substance intoxication


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Related to substance intoxication: substance withdrawal

intoxication

 [in-tok″sĭ-ka´shun]
1. stimulation, excitement, or impaired judgment caused by a chemical substance, or as if by one.
2. substance intoxication, especially that due to ingestion of alcohol (see discussion at alcoholism). Alcohol intoxication is defined legally according to a person's blood alcohol level; the definition is 0.10 per cent or more in most states in the U.S. and 0.8 per cent or more in Canada.
alcohol idiosyncratic intoxication a term previously used for marked behavioral change, usually belligerence, produced by ingestion of small amounts of alcohol that would not cause intoxication in most persons. It is now felt that there is no evidence for a distinction between this condition and any other form of alcohol intoxication.
caffeine intoxication caffeinism (def. 2).
cannabis intoxication physiological and psychological symptoms following the smoking of marijuana or hashish, including euphoria, preoccupation with auditory and visual stimuli, and apathy. Intoxication occurs almost immediately after smoking and peaks within 30 minutes.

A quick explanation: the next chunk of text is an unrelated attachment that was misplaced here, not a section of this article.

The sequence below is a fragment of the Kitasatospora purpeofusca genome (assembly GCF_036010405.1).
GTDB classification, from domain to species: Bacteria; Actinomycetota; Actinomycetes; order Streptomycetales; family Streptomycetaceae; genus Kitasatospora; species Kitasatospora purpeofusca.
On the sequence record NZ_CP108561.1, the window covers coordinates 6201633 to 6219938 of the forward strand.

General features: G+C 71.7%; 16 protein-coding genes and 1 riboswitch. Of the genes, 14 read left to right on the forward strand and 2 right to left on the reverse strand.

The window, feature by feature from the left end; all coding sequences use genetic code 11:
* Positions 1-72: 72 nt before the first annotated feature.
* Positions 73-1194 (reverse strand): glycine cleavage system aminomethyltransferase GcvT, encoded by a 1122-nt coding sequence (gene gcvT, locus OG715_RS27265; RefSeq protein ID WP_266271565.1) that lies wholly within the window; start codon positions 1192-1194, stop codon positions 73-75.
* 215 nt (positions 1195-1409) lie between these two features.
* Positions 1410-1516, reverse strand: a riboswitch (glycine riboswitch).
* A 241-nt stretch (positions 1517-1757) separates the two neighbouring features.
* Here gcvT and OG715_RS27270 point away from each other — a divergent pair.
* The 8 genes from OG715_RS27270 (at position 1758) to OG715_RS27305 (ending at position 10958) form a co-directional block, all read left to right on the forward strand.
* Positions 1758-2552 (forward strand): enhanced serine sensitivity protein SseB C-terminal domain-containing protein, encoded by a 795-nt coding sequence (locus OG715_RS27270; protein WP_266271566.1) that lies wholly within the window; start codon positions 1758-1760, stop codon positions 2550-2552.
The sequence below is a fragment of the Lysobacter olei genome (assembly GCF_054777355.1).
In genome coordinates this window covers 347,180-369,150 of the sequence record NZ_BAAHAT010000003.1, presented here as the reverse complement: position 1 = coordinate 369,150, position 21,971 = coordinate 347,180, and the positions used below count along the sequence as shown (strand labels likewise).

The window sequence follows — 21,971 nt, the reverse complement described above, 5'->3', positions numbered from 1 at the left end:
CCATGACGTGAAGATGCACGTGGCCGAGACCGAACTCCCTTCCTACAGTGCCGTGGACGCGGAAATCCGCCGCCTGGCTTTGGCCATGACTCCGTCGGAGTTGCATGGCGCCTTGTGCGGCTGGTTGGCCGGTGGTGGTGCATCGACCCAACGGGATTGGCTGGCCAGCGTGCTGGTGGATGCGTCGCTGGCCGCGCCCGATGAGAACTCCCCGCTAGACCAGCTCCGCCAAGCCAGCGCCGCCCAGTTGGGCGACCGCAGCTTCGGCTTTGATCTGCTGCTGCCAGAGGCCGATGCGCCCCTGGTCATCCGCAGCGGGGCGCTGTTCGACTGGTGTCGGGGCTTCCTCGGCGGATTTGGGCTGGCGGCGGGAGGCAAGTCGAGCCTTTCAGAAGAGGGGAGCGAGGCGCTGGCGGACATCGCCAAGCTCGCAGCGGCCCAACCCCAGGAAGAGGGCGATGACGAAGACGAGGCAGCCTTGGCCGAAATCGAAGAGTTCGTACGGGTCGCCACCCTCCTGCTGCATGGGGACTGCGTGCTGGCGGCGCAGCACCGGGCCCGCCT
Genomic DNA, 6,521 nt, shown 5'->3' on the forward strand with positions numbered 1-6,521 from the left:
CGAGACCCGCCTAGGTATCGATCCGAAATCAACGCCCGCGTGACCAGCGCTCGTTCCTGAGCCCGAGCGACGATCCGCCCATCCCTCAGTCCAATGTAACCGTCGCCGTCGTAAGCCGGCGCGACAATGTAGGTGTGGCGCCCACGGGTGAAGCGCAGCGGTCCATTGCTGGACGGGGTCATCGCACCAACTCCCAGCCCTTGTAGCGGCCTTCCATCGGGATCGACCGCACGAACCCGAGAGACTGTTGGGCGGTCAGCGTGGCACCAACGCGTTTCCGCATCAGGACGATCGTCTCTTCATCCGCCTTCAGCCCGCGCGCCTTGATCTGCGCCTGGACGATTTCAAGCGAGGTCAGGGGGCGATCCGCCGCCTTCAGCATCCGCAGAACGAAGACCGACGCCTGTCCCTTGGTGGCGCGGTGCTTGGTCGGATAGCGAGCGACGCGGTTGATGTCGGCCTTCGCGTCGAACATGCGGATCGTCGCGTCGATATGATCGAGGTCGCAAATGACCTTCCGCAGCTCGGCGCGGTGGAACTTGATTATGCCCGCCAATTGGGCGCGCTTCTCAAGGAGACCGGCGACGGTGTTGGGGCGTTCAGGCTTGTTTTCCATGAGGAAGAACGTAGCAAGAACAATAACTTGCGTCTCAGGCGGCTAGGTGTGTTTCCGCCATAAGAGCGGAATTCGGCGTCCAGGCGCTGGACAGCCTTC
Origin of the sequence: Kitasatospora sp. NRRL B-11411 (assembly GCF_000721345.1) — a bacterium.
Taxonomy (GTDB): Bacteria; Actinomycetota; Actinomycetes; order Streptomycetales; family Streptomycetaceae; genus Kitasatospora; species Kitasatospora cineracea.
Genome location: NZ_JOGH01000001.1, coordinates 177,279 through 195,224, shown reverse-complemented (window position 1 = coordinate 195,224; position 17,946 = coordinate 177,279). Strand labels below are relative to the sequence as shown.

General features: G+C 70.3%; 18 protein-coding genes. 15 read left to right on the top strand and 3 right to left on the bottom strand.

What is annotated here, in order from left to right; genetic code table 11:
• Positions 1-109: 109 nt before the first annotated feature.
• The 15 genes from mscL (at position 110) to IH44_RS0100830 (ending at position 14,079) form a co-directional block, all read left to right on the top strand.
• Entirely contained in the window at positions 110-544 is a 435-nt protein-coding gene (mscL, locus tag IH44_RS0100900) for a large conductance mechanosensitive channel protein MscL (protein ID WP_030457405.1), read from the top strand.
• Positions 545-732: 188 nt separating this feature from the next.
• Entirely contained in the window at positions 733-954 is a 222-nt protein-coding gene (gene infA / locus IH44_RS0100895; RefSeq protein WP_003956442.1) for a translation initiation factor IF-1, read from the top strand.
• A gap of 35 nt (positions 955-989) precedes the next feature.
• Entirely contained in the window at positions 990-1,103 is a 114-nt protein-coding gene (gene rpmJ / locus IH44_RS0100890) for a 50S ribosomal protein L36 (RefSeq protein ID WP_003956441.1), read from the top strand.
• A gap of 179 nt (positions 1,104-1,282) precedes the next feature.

pathological intoxication alcohol idiosyncratic i.
substance intoxication a type of substance-induced disorder, consisting of reversible, substance-specific, maladaptive behavioral or psychological changes directly resulting from the physiologic effects on the central nervous system of recent ingestion of or exposure to a drug of abuse, medication, or toxin. Specific cases are named on the basis of etiology, e.g., alcohol intoxication.
water intoxication a condition resulting from undue retention of water with decrease in sodium concentration, marked by lethargy, nausea, vomiting, and mild mental aberrations; in severe cases there may be convulsions and coma.

sub·stance in·tox·i·ca·tion

(sŭbstăns in-toksi-kāshŭn)
Stimulation, excitement, or stupification related to exposure to or ingestion of a substance that physiologically effects the central nervous system (usually reversible).
References in periodicals archive ?
(10) It may be due to the presence of CNS opportunistic infections, metabolic disorders, neuropsychiatric side-effects of various drugs, or substance intoxication or withdrawal.
Stressors that may precipitate suicidal acts include the presence of a major depression or mixed episode (suicide is less likely during acute mania) and acute substance intoxication, especially alcohol.
* Symptoms of substance intoxication or withdrawal vs independent symptoms of an underlying psychiatric disorder (that persist beyond a month after cessation of intoxication or withdrawal)

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